Battle Over Medicaid Expansion Rolls On

Senator Mike Gloor of Grand Island, a former hospital administrator, has thrown his weight behind bipartisan Bill 887. The benefits listed by Gloor included patient accountability, control of spending, patient-centered medical homes, responsibility for patient results, and a renewed focus on primary care.  Last year he opposed a different approach to expanding Medicaid in Nebraska under the Affordable Care Act. The new Medicaid expansion approach is unique to Nebraska. It places a major emphasis on personal responsibility. For example, a $75 co-payment is required of people who go to the emergency room for non-emergency health care.

Kerry Winterer, Nebraska's CEO of the Department of Health and Human Services, has spoken out about the affordability of Medicaid expansion in Nebraska. Winterer has articulated that the expansion would shift the burden to Nebraska taxpayers. She cited a third  party study that approximated the state and federal cost of Bill 887 through 2020 to be 3.4 billion dollars. The opposition also includes Governor Heineman.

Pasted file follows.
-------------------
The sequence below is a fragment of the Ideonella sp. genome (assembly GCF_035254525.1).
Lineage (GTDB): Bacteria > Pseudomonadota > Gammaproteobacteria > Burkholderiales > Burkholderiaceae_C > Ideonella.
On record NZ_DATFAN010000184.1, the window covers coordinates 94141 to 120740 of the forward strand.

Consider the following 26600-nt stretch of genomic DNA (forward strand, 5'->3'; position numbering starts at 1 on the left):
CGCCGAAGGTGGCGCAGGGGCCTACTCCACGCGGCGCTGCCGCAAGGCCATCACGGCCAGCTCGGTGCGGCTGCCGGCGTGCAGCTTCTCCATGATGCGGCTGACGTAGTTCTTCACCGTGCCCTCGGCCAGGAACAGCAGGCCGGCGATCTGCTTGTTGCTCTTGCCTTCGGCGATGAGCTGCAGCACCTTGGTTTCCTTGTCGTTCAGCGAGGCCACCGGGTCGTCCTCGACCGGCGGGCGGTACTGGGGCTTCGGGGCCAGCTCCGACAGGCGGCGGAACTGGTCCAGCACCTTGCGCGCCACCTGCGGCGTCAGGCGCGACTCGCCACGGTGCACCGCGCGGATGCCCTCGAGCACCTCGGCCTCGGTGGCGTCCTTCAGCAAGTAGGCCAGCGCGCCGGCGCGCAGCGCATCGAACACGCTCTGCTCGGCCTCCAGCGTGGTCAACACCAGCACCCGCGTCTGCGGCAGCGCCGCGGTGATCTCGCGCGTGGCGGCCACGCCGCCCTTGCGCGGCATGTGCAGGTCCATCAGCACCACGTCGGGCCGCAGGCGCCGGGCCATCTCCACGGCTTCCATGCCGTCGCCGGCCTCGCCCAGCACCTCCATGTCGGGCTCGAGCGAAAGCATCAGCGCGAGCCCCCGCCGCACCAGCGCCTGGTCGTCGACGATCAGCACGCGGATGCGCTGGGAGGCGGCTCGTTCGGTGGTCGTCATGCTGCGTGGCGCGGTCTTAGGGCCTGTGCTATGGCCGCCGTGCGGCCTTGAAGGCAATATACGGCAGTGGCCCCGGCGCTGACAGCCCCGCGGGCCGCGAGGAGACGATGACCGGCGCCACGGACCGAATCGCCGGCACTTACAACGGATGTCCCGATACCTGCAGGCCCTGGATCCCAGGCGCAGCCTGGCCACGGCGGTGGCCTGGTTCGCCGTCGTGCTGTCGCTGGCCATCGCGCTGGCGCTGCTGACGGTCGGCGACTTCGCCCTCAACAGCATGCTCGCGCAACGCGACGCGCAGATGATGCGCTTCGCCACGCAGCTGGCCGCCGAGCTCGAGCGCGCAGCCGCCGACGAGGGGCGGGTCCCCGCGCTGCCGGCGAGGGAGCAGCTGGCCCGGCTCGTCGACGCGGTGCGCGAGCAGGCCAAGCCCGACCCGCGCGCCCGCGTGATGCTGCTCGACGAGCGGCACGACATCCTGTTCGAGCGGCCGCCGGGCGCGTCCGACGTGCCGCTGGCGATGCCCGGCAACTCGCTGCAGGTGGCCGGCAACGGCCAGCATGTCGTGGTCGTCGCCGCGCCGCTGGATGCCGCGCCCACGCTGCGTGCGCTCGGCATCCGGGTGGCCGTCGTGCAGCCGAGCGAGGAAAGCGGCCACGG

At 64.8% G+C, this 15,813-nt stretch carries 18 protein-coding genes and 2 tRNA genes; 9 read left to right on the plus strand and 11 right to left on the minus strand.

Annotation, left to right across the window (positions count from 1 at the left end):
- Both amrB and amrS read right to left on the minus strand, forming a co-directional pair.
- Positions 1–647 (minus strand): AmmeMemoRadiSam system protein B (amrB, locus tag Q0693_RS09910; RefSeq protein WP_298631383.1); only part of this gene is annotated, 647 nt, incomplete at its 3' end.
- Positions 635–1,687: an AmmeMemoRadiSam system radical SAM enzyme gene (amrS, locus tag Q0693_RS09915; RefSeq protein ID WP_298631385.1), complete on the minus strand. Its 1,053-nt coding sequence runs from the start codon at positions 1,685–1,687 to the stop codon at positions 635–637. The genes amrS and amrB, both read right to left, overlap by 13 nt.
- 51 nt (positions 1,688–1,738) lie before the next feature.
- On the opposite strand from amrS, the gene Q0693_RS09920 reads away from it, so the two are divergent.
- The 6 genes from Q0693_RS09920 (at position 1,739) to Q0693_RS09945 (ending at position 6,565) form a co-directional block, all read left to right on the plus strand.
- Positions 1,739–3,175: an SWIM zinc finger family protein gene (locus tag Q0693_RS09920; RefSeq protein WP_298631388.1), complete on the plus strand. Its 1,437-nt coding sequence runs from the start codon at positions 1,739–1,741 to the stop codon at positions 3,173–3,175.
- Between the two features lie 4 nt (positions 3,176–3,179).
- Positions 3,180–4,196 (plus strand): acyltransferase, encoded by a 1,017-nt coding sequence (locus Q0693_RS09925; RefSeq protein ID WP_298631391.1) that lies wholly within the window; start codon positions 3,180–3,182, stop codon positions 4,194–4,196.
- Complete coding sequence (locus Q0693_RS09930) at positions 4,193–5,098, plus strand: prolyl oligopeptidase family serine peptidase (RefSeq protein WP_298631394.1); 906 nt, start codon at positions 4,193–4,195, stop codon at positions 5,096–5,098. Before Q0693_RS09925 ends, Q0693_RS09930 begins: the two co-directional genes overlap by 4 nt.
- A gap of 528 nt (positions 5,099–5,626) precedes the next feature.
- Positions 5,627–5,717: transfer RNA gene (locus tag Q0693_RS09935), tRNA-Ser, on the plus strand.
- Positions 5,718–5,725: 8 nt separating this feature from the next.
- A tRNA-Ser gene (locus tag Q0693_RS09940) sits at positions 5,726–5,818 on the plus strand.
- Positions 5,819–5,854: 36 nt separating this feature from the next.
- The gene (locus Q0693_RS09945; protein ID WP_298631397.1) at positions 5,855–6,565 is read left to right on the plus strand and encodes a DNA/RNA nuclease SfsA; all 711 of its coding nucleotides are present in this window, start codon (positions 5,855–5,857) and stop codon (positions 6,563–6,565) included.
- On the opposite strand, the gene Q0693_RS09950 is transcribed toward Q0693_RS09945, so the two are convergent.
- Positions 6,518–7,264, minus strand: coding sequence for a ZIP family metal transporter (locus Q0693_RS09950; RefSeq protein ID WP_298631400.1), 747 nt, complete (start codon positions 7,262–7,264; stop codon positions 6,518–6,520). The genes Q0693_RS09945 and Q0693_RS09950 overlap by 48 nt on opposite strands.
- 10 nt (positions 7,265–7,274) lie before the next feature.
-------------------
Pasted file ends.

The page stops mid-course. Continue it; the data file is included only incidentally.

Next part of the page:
54,000 Nebraskans, often the working poor who earn too much to qualify for regular Medicaid and too little to buy insurance coverage, continue to live without coverage. Currently, there is a hemorrhage of federal tax dollars being sent to other states that have expanded Medicaid coverage under the Affordable Care Act. 100 percent of the Medicaid expansion cost would be covered by the federal government through 2016. Gradually the federal share would fall to 90 percent.

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This article should not be construed as legal advice. Situations are different and it’s impossible to provide legal advice for every situation without knowing the individual facts.